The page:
The Black Student Union has arranged a series of events to celebrate Black History Month. The signature Black History Month speaker series, took place on Feb. 9, with Issa Rae, who is the creator and star of the YouTube series, “Awkward Black Girl,” a Golden Globe nominee, and creator, co-writer and leading actress of the HBO hit series, “Insecure.” Freshman hospitality major and Black Student Union member Aliyah Sall attended the event and shared how the guest speaker left a lasting impression.
by Aliyah Sall
When Issa Rae is asked a question, expect a clear and straight to the point response. Not because she is shy or awkward but because the best way to be real is to state your point quickly and without any hesitation or doubt. Issa does just that. Her style is quick and witty, and while most people laughed at her responses, I sat in awe at her unapologetic, “this is who I am, deal with it” mentality.
As a fellow Senegalese American, I couldn’t help but revel in the fact that someone from my heritage and background was so successful in just being herself. Often times, black woman are asked to tone it down or to stop being everything we are able to be. Issa Rae, in one sweeping motion, captured her audience with YouTube videos; created, directed and starred in a HBO hit comedy; and was nominated for one of the most prestigious awards in her field. If that isn’t Black Girl Magic, I don’t know what is.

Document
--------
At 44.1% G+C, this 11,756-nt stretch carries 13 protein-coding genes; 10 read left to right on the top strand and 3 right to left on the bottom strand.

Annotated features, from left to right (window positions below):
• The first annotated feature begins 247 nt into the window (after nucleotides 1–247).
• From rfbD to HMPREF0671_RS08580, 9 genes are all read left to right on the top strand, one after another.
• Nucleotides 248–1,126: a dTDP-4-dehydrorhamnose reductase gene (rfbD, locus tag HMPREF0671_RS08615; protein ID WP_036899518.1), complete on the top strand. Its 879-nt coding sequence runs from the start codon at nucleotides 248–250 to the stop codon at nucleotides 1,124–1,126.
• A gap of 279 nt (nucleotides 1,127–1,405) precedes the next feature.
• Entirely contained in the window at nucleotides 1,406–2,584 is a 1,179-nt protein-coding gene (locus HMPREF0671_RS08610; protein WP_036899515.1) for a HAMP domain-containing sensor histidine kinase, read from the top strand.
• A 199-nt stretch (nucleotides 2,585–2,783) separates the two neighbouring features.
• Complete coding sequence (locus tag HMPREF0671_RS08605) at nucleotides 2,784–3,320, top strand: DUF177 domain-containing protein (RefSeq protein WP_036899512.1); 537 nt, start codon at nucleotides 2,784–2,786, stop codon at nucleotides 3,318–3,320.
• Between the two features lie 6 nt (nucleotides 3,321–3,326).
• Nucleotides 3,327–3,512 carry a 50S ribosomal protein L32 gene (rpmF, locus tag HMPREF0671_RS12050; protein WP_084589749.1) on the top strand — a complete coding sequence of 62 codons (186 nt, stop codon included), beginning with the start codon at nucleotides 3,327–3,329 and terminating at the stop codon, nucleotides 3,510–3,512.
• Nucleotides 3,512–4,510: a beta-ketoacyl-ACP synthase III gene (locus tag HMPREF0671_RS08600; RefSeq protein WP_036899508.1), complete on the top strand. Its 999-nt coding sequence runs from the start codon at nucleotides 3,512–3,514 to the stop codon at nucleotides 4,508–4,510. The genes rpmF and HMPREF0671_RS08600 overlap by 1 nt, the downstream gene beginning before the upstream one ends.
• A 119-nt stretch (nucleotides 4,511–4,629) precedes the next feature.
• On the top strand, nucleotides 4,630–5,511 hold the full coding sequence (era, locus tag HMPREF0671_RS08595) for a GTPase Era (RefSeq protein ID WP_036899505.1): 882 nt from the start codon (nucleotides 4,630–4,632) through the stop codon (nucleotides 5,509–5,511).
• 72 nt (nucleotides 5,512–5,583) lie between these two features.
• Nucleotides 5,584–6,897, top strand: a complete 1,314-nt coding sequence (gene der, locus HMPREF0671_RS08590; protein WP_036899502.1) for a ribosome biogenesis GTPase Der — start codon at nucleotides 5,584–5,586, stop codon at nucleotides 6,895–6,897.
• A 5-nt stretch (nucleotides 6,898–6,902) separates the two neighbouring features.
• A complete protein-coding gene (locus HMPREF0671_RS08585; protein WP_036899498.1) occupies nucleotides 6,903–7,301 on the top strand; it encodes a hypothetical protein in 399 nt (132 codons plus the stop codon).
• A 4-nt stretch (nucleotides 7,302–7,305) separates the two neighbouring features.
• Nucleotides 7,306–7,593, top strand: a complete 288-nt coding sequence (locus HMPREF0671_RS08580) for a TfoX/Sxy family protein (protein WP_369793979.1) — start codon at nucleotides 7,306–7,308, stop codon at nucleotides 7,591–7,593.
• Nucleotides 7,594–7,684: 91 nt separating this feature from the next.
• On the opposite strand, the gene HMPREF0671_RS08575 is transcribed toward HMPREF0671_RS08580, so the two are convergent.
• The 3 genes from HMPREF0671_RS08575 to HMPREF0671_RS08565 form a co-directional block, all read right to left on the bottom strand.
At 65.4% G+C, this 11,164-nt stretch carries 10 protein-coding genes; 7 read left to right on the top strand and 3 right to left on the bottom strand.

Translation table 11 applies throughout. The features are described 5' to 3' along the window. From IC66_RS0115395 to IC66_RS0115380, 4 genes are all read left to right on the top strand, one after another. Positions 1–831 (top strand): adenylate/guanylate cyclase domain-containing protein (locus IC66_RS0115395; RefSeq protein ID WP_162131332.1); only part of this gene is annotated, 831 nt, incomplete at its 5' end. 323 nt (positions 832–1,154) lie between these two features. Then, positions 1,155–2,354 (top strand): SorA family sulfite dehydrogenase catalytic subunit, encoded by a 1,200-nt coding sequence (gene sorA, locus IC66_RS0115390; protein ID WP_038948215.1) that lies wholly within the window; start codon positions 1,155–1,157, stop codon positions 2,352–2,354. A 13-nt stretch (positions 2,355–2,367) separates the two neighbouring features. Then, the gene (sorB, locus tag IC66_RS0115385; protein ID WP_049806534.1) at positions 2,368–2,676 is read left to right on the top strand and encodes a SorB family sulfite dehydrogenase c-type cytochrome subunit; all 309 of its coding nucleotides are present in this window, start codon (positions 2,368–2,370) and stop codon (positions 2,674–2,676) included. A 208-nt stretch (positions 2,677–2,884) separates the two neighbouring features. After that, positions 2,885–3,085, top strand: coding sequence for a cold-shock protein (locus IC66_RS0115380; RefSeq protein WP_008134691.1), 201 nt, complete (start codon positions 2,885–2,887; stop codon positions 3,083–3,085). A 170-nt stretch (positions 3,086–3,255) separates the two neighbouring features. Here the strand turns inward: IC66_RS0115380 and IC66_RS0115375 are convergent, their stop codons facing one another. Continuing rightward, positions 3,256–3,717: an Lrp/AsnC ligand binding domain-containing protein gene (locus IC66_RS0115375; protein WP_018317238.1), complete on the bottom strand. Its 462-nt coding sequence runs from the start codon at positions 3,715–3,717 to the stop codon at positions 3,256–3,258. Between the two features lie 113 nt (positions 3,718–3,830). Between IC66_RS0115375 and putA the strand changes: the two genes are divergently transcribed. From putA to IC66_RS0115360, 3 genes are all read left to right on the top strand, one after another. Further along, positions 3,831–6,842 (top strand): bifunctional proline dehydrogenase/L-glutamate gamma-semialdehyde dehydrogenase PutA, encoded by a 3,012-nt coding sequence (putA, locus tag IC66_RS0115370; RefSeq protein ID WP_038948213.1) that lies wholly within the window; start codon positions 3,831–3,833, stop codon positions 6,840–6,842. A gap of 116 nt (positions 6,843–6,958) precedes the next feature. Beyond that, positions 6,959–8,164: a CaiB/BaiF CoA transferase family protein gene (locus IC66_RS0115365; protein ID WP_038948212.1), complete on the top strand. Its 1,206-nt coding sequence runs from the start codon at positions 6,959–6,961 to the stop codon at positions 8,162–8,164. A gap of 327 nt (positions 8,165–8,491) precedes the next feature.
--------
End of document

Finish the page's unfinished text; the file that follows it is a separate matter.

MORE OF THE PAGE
She is charismatic, direct and at the same time, playful and relatable. The way she could capture the audience with a “Yes” or a “No” or a “I don’t know. You tell me”, is inconceivable for most other artists. Most feel the need to explain their every move while Issa exudes the attitude of “being black and existing are the only things I HAVE to do and I really don’t need a reason for it. Again… deal with it.”
She is, without a doubt, one the strongest role models of this era in entertainment and wholly represents the “Awkward Black Girl.” But more importantly, she defines the title of “Unapologetically She” and we can ask for no more.
As we all strive to live and be unapologetically black this Black History Month, I urge you to internalize Issa’s message of self-love and confidence in everything you do. Black History is the past and is constantly being made in the present. We need to take time to reflect on those who came before us and those among us today that continue to inspire communities of people through their art. They need all of our support and love in order to continue in a world that is just realizing their talent, even when we knew all long.